Here’s where I used the technique from the Artisan Bread folks. I shaped the dough into a very tight ball and placed it on a sheet of parchment paper covered with plastic wrap for the second rise, which takes 30 to 60 minutes. Since baking the bread in a Dutch oven calls for the pot to be preheated in the oven, lifting the bread on the parchment paper to place it into the hot pot is safer and helps the bread keep its shape.

 

About 20 minutes before baking, put the empty pan with the lid on it into the oven and preheat the oven to 450ºF.

 

 

 

 

 

Remove the hot pan from the oven to a cooling rack or heat-safe surface. Lift the edges of the parchment paper and, very carefully, drop the dough, paper and all, into the hot pot. Replace the lid and put the pot back in the oven.  Bake for 30 minutes with the lid on. Remove the lid and continue baking for about 15 minutes more or until the bread is a nice caramel-brown color and baked through. If you have an instant read thermometer, the internal temperature of the dough should be about 200ºF. I never used to “temp” my bread but I find it to be a really reliable way of telling when the bread is done.  Check the temperature after the bread has been out of the oven a couple of minutes as the temperature will continue to rise a bit. My loaf was getting pretty brown on top to I pulled it out of the oven a few minutes early. The internal temperature was 197ºF.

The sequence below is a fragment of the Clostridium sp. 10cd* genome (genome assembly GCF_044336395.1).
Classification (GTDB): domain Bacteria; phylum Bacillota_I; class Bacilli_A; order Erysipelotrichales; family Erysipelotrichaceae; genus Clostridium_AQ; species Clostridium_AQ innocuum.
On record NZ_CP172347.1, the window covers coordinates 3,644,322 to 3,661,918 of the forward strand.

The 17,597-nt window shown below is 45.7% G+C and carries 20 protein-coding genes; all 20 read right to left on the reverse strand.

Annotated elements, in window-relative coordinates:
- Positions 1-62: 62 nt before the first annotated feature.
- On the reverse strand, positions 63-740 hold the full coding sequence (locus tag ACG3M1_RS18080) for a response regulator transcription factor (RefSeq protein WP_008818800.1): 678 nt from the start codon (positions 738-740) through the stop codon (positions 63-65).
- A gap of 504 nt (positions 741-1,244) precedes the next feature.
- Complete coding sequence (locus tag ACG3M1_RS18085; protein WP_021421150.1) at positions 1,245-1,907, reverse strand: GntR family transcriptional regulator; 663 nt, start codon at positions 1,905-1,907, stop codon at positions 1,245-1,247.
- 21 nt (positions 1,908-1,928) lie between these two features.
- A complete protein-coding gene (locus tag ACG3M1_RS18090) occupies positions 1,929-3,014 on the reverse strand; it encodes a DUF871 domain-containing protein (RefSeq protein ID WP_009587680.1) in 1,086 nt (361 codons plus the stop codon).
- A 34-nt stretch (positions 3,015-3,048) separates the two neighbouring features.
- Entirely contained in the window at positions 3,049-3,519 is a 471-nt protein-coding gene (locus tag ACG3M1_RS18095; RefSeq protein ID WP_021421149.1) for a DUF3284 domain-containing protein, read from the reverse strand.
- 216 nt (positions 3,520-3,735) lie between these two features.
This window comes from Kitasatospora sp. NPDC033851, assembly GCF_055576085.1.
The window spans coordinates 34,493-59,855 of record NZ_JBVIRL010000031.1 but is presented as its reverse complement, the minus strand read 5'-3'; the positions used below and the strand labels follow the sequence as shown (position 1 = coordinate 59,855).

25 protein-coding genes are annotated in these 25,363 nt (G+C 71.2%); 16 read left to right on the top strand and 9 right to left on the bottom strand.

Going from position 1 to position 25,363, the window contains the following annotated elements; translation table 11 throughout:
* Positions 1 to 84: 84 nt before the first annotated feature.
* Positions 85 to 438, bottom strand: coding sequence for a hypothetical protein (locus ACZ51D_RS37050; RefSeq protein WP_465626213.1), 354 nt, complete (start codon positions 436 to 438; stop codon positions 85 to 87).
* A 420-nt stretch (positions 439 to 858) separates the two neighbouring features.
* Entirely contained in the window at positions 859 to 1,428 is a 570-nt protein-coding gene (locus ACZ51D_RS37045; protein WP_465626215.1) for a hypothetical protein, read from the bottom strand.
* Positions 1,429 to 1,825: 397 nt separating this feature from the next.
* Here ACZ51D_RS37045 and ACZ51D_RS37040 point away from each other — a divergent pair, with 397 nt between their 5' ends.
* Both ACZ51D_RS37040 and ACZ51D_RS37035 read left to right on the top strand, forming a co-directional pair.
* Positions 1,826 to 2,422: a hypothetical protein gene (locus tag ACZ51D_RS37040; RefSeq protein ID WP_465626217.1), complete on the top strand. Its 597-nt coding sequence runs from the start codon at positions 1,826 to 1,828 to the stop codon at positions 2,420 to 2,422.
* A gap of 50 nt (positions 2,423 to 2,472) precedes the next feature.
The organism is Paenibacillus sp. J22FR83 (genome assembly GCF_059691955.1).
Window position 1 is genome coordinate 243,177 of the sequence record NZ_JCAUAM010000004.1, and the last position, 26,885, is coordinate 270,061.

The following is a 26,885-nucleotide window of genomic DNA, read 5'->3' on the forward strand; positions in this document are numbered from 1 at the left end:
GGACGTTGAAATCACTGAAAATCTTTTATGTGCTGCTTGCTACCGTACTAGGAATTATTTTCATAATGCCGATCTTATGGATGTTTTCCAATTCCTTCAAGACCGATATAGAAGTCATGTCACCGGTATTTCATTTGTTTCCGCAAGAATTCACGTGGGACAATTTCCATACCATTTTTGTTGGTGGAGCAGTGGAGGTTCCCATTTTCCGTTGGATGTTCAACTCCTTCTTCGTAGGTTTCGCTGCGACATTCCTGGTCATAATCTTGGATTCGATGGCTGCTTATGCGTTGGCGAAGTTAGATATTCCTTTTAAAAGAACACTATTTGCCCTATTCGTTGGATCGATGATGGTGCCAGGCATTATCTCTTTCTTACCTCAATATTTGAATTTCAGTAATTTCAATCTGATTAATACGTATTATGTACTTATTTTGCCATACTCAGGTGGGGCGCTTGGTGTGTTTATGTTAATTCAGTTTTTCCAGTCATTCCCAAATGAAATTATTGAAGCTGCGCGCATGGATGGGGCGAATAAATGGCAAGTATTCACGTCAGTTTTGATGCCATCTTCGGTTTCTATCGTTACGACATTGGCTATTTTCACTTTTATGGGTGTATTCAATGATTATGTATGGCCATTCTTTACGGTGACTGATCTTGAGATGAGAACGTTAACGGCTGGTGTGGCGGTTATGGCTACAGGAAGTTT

Remove the bread from the oven and take the bread out of the pot with a large spatula.

 

Slide it off the parchment paper onto a cooling rack. It will slice better if you allow it to cool at least 15 minutes – and that’s the most difficult part of the recipe!

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Comments

Rebecca Bouchier - 11:03, 03|21|2014

Yummm. On my list for dinner this weekend.


jwyble@xakbee.net - 03:06, 03|21|2014

Do you think this recipe would work on a baking stone. I could spray the loaf two or three times with fresh water a few minuets after it was in the hot oven. I love crusty bread with a soft inside.
Its hard to wait to slice it. Yummm